August 05, 2020
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The Shame Is Squarely On Them

Taslima’s solipsistic atomism jars, but one must admire her spirit in the face of slimy intolerance

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The Shame Is Squarely On Them
Photograph by Narendra Bisht
The Shame Is Squarely On Them
By Taslima Nasreen Translated By Maharghya Chakraborty
Penguin/Hamish Hamilton | Pages: 342 | Rs. 599

An autobiography called Exile is bound to invoke a dreary sense of deja vu, if for nothing else, but for the sheer weight of the word; and the impossibility of improving upon its literary and political foundations. And honestly, since when has exile not haunted a writer or his work? Look attentively to just the twentieth century and you’ll see a Jean Genet or James Joyce or a Milan Kundera, in self or forced exile, not to talk about an entire literature produced in secrecy by Soviet dissenters in Russia and East Europe.

Taslima’s fortunes, in boom and bust, however, have been disproportionate to her talent. When she had burst into the Bengali literary scene with her powerful, no-holds-barred, feminist collection of columns in the early ‘90s, she caused both considerable disquiet and delight. Before long, she had ama­ssed a cinestar-like popularity, which sat uneasy on her rather mediocre literary output. In 2007, when she was hounded out of Calcutta for causing no apparent outrage, it was again inconsi­stent with her influence as an agent-­provocateur. In the intervening years, she was exiled from Bangladesh, found asylum in Europe and the US and settled in Calcutta, where she had found a degree of quiet, sang-froid success. But peace was short-lived and since then, Taslima has lived mostly in Delhi and her controversial stake in Bengali letters has all but waned. This book is largely about her life as a renegade wri­­ter, especially during and after those November days in 2007—the state of living in isolation, the difficulty of surviving on clemency and questionable state patronage rather than on public acceptance and support and her impossible wait for return to something that resembles Calcutta—the impossible that always haunts the exiled the most.

Taslima’s writing never manages to rise above solipsistic atomism and hence carries little literary value. Taslima’s prose has always been blunt and without beauty and the translation does not make any effort to hide the banality of the writing. But perhaps that’s not what would bring readers to the book. This book, though it’s about herself and herself only—her courage, her frankness, her brio and unbridled spirit—is really about the slimy intellectual, the cowardly political elite, the pandering state, the forgetful media and the wayward, easily-­instigated public.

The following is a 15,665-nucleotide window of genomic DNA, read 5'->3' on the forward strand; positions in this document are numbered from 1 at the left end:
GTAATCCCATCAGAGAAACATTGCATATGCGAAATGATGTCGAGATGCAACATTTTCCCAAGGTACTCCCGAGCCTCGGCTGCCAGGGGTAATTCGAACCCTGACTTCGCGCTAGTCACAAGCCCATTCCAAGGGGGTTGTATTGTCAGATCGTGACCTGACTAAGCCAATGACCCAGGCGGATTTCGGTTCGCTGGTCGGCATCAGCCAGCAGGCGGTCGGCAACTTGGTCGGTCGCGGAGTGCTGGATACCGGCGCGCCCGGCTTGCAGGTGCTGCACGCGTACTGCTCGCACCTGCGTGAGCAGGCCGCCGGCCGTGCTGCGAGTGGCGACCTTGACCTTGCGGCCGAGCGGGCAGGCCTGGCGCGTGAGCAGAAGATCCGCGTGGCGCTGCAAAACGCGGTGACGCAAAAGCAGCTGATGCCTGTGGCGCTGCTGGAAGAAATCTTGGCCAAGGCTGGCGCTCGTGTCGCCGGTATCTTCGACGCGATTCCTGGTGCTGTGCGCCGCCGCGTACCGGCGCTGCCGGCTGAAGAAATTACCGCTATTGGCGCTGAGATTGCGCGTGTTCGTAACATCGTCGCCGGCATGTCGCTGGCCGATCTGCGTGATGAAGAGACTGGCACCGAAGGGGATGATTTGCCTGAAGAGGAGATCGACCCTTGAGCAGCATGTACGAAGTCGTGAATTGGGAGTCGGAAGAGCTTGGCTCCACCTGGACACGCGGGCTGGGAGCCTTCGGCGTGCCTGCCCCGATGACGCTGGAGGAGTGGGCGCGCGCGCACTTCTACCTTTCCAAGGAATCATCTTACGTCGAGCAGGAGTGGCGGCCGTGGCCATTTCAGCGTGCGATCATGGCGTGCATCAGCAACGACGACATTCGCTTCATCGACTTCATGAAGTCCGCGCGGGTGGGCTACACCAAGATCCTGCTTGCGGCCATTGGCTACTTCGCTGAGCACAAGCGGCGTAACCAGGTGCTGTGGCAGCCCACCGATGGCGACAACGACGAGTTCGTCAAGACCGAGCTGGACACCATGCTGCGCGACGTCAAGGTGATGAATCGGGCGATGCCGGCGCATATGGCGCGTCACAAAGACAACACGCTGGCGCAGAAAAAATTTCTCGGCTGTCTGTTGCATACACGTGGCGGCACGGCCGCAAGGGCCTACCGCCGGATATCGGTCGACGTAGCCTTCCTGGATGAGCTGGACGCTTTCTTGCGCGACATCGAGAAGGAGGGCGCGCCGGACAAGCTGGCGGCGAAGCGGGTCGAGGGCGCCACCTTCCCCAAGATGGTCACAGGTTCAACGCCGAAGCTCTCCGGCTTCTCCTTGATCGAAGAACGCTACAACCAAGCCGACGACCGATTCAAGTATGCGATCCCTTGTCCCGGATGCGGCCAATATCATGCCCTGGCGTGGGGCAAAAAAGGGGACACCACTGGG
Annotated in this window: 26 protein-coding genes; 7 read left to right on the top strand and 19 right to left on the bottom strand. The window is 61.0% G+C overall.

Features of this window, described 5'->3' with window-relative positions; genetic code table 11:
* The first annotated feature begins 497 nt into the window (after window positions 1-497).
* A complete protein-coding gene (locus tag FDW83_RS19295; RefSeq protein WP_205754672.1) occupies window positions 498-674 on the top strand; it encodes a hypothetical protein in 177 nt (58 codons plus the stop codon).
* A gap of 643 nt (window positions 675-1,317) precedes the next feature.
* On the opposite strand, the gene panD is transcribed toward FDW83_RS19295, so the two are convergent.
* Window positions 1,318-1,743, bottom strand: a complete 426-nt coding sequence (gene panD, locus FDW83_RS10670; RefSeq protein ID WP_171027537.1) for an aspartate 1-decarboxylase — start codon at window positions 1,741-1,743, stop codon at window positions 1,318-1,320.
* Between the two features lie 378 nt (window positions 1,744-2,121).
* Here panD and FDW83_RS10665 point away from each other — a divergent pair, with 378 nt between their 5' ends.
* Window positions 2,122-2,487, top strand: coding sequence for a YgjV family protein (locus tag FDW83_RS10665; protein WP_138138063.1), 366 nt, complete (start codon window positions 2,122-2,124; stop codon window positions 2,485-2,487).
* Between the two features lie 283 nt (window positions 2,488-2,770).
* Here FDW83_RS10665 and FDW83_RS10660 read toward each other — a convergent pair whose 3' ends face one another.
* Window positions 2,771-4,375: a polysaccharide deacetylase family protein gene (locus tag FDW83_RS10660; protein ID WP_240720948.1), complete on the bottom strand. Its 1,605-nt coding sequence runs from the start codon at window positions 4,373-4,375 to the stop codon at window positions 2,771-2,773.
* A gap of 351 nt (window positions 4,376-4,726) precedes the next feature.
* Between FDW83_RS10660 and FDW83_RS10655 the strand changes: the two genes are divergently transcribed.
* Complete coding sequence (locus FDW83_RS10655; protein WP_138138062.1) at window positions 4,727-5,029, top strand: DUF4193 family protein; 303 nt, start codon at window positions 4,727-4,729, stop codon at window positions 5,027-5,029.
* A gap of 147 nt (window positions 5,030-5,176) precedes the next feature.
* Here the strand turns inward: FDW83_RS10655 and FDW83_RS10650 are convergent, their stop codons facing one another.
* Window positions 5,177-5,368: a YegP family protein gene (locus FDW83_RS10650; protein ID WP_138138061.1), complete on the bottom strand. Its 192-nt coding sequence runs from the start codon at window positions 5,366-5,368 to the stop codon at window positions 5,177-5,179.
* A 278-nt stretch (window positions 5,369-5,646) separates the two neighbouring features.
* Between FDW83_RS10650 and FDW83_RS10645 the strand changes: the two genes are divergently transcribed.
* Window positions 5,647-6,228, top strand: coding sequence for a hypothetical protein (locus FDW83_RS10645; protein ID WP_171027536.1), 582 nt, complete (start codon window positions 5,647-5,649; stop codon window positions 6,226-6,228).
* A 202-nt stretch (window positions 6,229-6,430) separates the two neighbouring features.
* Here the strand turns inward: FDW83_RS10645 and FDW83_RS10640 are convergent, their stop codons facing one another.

The book’s entries—some as conversation, some from a diary, some as excerpts from newspapers, letters and protestations—also reveal a great deal about the sheer vacuity of bhadrolok credentials, the phobic trepidation for the erotic among male writers of both Bengal and Bangladesh, about the difficulty of powerful men, who dominate legal, cultural and social customs, to accommodate her free soul, about how literary cartels function and why everyone is afraid of a godless woman. What crowns Taslima’s defiance is that she was and is staunchly anti-Wahabism and that the Islamic orthodoxy was and is deeply resentful of her existence.

Taslima’s writing has little literary value, but it says a lot about vacuous bhadrolok credentials, literary cartels, the difficulty of powerful men to accommodate her free, godless soul.

One does not need to believe everything Taslima says, but one is not blind either to the hypocrisy of intellectual claims, the perversions of patriarchy or what a brand of myopic Wahabists want to turn their world into. If nothing else, this is enough reason to show her our deepest empathy.

The world has moved on from 2007. But in the dreaded direction that this book only manages to hint at. The world is unmistakably trapezing towards the precariousness of an alt-right circus, India is under siege from shadowy men in khaki shorts and Bengal’s vaunted Leftist politics is now in tatters, with the meteoric rise of rightist belligerence in social thought and practice.

Taslima’s fate mirrors this global shift; her exile resonates with the fear and loathing of an intolerant, divisive and navel-gazing middle-class, of their chest-thumping anti-intellectualism, false­hood and nationalistic hubris. She ends the book thus: “The entire expanse of human history is a fleeting instant, a footnote in the history of time. Not a soul in the universe will ever flip through its pages. Is it not enough that even amidst the infinite insignificance, I am still swimming against the surge?”

Indeed, and that is why one would wish that Taslima Nasrin does not go quietly into the night, that she rages, rages against the dying of light.

(The reviewer teaches at Ambedkar University, Delhi)

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